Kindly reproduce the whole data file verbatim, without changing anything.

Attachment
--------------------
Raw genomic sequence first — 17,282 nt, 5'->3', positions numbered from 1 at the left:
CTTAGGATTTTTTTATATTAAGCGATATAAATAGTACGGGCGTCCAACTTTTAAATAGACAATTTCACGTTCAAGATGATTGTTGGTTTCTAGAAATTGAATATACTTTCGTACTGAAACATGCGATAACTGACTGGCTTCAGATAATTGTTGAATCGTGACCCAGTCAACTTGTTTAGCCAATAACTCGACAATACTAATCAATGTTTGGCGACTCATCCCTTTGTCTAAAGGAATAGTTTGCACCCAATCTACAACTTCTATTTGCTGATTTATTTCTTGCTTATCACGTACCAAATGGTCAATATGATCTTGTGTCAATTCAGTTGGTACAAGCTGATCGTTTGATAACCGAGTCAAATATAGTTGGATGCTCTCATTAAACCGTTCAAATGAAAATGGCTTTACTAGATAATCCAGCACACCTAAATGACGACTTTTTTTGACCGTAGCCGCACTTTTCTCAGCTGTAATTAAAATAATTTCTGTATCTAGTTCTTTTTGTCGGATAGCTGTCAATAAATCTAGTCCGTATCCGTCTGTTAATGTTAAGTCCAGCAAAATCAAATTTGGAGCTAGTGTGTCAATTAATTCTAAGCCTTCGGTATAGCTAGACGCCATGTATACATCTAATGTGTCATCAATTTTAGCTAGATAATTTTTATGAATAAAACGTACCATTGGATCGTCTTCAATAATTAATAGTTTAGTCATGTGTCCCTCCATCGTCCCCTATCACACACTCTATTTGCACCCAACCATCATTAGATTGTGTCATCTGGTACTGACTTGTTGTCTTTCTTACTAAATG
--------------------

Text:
Raw genomic sequence first — 17,282 nt, 5'->3', positions numbered from 1 at the left:
CTTAGGATTTTTTTATATTAAGCGATATAAATAGTACGGGCGTCCAACTTTTAAATAGACAATTTCACGTTCAAGATGATTGTTGGTTTCTAGAAATTGAATATACTTTCGTACTGAAACATGCGATAACTGACTGGCTTCAGATAATTGTTGAATCGTGACCCAGTCAACTTGTTTAGCCAATAACTCGACAATACTAATCAATGTTTGGCGACTCATCCCTTTGTCTAAAGGAATAGTTTGCACCCAATCTACAACTTCTATTTGCTGATTTATTTCTTGCTTATCACGTACCAAATGGTCAATATGATCTTGTGTCAATTCAGTTGGTACAAGCTGATCGTTTGATAACCGAGTCAAATATAGTTGGATGCTCTCATTAAACCGTTCAAATGAAAATGGCTTTACTAGATAATCCAGCACACCTAAATGACGACTTTTTTTGACCGTAGCCGCACTTTTCTCAGCTGTAATTAAAATAATTTCTGTATCTAGTTCTTTTTGTCGGATAGCTGTCAATAAATCTAGTCCGTATCCGTCTGTTAATGTTAAGTCCAGCAAAATCAAATTTGGAGCTAGTGTGTCAATTAATTCTAAGCCTTCGGTATAGCTAGACGCCATGTATACATCTAATGTGTCATCAATTTTAGCTAGATAATTTTTATGAATAAAACGTACCATTGGATCGTCTTCAATAATTAATAGTTTAGTCATGTGTCCCTCCATCGTCCCCTATCACACACTCTATTTGCACCCAACCATCATTAGATTGTGTCATCTGGTACTGACTTGTTGTCTTTCTTACTAAATG